Written by Steven Bancarz| Everyone is gathered around a nice conservative table for a family dinner, talking about sports and weather. Uncle Joe is talking about the news, your aunt can’t stop talking about how good the food is, and cliche jokes are being passed around the table all night. Everything seems quite “normal”, until someone finds out you meditate, believe you are a soul, believe in conspiracy theories, or don’t eat meat. Then, sh*t gets real.
You may find yourself being put on the spot, made fun or, or criticized for your beliefs and way of thinking quite often. One of the most difficult things about the awakening process is learning how to adjust to a world that seems indifferent.
We come across all of this cool new information, we have amazing experiences in nature or in meditation, we have completely expanded our minds, and then we step back into a society that is asleep for the most part. It can be very discouraging, especially when we get bullied because of it.
There are many different ways to deal with the feeling of loss, separation, and alienation that comes from being awake in a world that is asleep, but I would like to talk about how to deal with people in your life who judge you and don’t support you with your beliefs. Maybe you subscribe to a conspiracy theory or two (I mean, who actually believes that building 7 fell on its own footprint without even getting hit?), may you are vegetarian, believe in reincarnation or the afterlife, or practice meditation. Regardless of what the specific content is in your case, we all know what its like to receive resistance and sarcasm from people in our life.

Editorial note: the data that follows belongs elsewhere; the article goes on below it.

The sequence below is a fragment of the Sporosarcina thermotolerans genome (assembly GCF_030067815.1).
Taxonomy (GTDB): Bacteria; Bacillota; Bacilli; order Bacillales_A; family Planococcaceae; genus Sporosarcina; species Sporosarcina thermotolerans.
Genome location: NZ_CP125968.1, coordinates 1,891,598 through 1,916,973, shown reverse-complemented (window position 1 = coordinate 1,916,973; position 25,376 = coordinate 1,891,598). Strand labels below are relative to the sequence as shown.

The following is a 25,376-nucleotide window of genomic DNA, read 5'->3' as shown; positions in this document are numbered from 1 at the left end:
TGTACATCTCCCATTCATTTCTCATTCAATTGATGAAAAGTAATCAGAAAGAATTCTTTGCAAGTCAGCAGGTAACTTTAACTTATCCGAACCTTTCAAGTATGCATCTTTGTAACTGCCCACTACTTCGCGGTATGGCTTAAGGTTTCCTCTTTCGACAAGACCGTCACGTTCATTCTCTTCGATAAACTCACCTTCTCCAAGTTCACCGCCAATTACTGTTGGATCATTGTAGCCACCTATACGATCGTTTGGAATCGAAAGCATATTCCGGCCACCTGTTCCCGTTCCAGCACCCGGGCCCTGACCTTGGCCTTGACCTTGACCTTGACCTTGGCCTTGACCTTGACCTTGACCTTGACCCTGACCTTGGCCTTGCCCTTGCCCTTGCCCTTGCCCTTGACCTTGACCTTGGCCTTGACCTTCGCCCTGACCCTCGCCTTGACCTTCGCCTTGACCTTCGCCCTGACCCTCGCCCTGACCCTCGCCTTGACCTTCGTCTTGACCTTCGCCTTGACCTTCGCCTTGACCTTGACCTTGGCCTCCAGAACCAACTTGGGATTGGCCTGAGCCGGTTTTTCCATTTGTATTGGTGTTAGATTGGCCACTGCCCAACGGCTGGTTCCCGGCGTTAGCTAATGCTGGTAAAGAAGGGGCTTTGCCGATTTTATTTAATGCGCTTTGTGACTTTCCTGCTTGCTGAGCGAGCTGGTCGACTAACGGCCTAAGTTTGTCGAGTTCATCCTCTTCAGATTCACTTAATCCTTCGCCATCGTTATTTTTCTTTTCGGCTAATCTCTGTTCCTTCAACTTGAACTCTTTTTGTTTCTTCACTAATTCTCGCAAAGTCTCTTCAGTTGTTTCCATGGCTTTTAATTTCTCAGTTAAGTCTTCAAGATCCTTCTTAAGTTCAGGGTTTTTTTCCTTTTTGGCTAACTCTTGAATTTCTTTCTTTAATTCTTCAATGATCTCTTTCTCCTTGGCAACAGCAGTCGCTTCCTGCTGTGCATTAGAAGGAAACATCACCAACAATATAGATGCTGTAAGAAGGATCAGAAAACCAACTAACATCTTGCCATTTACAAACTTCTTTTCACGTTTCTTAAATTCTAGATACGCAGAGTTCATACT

Here are 3 tips to deal with being awake in a world that is asleep:
1) Know your stuff. Know it well.
This is super important. We need to hold ourselves responsible for doing a good job sharing our knowledge with the world. It’s crucial that we have something to offer to skeptics who would love nothing more than to strengthen their own belief that this progressive counter-culture movement is just a bunch of hogwash. Hit them with some facts you have memorized and prepared incase you are asked to share your beliefs about something. You don’t need to be an encyclopedia, just have a few super clutch facts ready. Find the strongest 3 or 4 points for your position, and have them on file in your head.
If you are a vegan, memorize some of the most important environmental impacts of animal agriculture. If you believe in a spirit world and afterlife, have some strong NDE cases ready to present in case somebody asks. I have a personal library in my head consisting of the evidence for the existence of the soul, tied in with philosophical arguments for us being soul/body composites. Several articles I have written on reincarnation, the afterlife, and the scientific explanation for the soul may come in handy.
They want knowledge, and quite frankly they deserve it. If we claim to know the truth, but are unable to justify our own position or show others WHY it is the truth, then what good does claiming to know it do?
WE are the ones charged with the responsibility to share the truth with others, and to do it well. We should at least have a solid knowledge-base prepared for when someone imposes their close-mindedness on us to bring us down in front of others. But knowing your stuff is not enough:
2) Stay levelheaded, and be sincere